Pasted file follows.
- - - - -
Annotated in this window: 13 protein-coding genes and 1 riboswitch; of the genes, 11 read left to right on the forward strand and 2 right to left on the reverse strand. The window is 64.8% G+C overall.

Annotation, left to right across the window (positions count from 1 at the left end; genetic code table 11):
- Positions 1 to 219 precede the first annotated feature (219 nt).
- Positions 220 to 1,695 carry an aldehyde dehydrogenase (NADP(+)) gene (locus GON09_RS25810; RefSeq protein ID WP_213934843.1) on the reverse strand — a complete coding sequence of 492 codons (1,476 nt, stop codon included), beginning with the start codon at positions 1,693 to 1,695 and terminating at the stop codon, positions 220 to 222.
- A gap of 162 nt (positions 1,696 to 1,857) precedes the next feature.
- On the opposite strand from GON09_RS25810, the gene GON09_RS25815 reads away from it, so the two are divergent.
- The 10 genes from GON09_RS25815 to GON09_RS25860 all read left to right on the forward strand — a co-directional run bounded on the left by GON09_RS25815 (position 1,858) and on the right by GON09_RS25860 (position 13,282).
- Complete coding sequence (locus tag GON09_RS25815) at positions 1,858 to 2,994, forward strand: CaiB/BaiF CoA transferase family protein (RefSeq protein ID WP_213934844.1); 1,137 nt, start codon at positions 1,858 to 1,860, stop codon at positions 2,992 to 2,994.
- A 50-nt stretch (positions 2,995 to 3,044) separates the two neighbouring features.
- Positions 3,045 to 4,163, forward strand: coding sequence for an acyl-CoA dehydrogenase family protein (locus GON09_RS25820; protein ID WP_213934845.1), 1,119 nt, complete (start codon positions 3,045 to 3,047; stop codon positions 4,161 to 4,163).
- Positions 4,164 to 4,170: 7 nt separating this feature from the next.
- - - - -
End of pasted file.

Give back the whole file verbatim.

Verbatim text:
Annotated in this window: 13 protein-coding genes and 1 riboswitch; of the genes, 11 read left to right on the forward strand and 2 right to left on the reverse strand. The window is 64.8% G+C overall.

Annotation, left to right across the window (positions count from 1 at the left end; genetic code table 11):
- Positions 1 to 219 precede the first annotated feature (219 nt).
- Positions 220 to 1,695 carry an aldehyde dehydrogenase (NADP(+)) gene (locus GON09_RS25810; RefSeq protein ID WP_213934843.1) on the reverse strand — a complete coding sequence of 492 codons (1,476 nt, stop codon included), beginning with the start codon at positions 1,693 to 1,695 and terminating at the stop codon, positions 220 to 222.
- A gap of 162 nt (positions 1,696 to 1,857) precedes the next feature.
- On the opposite strand from GON09_RS25810, the gene GON09_RS25815 reads away from it, so the two are divergent.
- The 10 genes from GON09_RS25815 to GON09_RS25860 all read left to right on the forward strand — a co-directional run bounded on the left by GON09_RS25815 (position 1,858) and on the right by GON09_RS25860 (position 13,282).
- Complete coding sequence (locus tag GON09_RS25815) at positions 1,858 to 2,994, forward strand: CaiB/BaiF CoA transferase family protein (RefSeq protein ID WP_213934844.1); 1,137 nt, start codon at positions 1,858 to 1,860, stop codon at positions 2,992 to 2,994.
- A 50-nt stretch (positions 2,995 to 3,044) separates the two neighbouring features.
- Positions 3,045 to 4,163, forward strand: coding sequence for an acyl-CoA dehydrogenase family protein (locus GON09_RS25820; protein ID WP_213934845.1), 1,119 nt, complete (start codon positions 3,045 to 3,047; stop codon positions 4,161 to 4,163).
- Positions 4,164 to 4,170: 7 nt separating this feature from the next.